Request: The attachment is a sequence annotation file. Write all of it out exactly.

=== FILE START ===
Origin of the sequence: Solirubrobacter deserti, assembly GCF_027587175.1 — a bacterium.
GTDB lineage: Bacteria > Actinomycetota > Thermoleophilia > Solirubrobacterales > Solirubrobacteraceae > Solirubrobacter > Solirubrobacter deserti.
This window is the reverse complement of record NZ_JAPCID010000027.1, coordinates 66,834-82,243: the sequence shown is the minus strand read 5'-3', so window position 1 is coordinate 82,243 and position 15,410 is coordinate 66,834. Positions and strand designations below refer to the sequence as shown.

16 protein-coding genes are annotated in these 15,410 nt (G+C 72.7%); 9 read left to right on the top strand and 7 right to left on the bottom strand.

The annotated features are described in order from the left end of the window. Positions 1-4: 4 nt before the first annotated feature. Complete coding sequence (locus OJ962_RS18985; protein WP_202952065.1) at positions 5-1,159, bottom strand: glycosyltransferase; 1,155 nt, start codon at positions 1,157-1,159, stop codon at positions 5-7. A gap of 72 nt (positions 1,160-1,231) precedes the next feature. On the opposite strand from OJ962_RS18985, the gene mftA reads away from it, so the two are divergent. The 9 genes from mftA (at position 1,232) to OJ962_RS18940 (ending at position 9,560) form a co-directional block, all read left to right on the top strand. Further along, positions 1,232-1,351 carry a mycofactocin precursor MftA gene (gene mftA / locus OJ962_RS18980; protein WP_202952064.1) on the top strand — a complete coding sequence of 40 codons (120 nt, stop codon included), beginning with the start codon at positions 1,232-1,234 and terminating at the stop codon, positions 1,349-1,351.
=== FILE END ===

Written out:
Origin of the sequence: Solirubrobacter deserti, assembly GCF_027587175.1 — a bacterium.
GTDB lineage: Bacteria > Actinomycetota > Thermoleophilia > Solirubrobacterales > Solirubrobacteraceae > Solirubrobacter > Solirubrobacter deserti.
This window is the reverse complement of record NZ_JAPCID010000027.1, coordinates 66,834-82,243: the sequence shown is the minus strand read 5'-3', so window position 1 is coordinate 82,243 and position 15,410 is coordinate 66,834. Positions and strand designations below refer to the sequence as shown.

16 protein-coding genes are annotated in these 15,410 nt (G+C 72.7%); 9 read left to right on the top strand and 7 right to left on the bottom strand.

The annotated features are described in order from the left end of the window. Positions 1-4: 4 nt before the first annotated feature. Complete coding sequence (locus OJ962_RS18985; protein WP_202952065.1) at positions 5-1,159, bottom strand: glycosyltransferase; 1,155 nt, start codon at positions 1,157-1,159, stop codon at positions 5-7. A gap of 72 nt (positions 1,160-1,231) precedes the next feature. On the opposite strand from OJ962_RS18985, the gene mftA reads away from it, so the two are divergent. The 9 genes from mftA (at position 1,232) to OJ962_RS18940 (ending at position 9,560) form a co-directional block, all read left to right on the top strand. Further along, positions 1,232-1,351 carry a mycofactocin precursor MftA gene (gene mftA / locus OJ962_RS18980; protein WP_202952064.1) on the top strand — a complete coding sequence of 40 codons (120 nt, stop codon included), beginning with the start codon at positions 1,232-1,234 and terminating at the stop codon, positions 1,349-1,351.